So, there I had it. F.A.C.S. came highly recommended by its grads, all successful heroes. Next I had to decide on a profes- sion. I settled on Magic User; I figured if I didn't work out as a hero, I could always redecorate my apartment. I finished the course, in fact I got my diploma today. I just got off the horn with my old buddy Max —
he told me where to find my neighborhood Adventurer's Guild. He said something about a 'Hero Wanted' sign he'd seen on the board, for a place, called Spielburg — 'No Experience Necessary'. Hmm, Spiel- burg . . . sounds kinda nice, huh? Maybe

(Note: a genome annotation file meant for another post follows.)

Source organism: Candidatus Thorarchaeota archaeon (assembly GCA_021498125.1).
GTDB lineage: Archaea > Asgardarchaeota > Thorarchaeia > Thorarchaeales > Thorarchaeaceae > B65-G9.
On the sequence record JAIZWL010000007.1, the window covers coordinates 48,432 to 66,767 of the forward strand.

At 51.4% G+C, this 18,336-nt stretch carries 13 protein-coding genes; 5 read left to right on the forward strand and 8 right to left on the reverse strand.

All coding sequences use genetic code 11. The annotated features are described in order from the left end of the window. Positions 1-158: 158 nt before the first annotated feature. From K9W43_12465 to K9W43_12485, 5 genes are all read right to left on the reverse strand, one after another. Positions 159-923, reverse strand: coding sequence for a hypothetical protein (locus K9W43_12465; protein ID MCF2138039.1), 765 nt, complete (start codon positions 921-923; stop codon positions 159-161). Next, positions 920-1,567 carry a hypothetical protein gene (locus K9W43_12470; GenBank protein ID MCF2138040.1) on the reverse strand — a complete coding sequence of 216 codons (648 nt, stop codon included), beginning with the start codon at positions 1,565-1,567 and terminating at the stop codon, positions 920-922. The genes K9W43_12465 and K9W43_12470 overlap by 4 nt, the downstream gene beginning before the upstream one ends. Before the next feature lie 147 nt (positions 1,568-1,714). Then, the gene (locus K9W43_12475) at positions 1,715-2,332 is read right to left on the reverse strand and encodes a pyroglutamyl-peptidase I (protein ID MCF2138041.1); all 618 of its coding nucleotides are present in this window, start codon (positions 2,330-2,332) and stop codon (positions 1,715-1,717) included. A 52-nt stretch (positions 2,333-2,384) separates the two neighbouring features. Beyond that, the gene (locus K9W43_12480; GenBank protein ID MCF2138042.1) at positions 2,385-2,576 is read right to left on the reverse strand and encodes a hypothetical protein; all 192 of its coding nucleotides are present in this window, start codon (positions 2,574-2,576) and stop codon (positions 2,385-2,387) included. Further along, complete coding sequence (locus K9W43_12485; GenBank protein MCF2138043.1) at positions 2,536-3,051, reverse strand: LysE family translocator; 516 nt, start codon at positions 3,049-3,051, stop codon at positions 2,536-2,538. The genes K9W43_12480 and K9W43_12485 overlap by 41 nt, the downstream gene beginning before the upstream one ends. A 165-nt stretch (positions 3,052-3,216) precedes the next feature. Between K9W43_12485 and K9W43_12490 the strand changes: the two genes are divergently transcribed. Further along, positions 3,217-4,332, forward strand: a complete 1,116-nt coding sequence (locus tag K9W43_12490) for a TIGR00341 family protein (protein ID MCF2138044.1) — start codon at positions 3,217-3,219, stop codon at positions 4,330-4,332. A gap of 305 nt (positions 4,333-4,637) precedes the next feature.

Anyway, if you want to be a
hero, take it from Max,
The Great Charvel,
Sonny, and me —
McKcnna The Magnificent,
The Famous Adventurers'
is where it's at!
I'll check it out. Anyway, if you want to be a hero, take it from Max, The Great Char- vel, Sonny and me — McKenna The Mag- nificent; The Famous Adventurers' Cor- respondence School For Heroes is where it's at!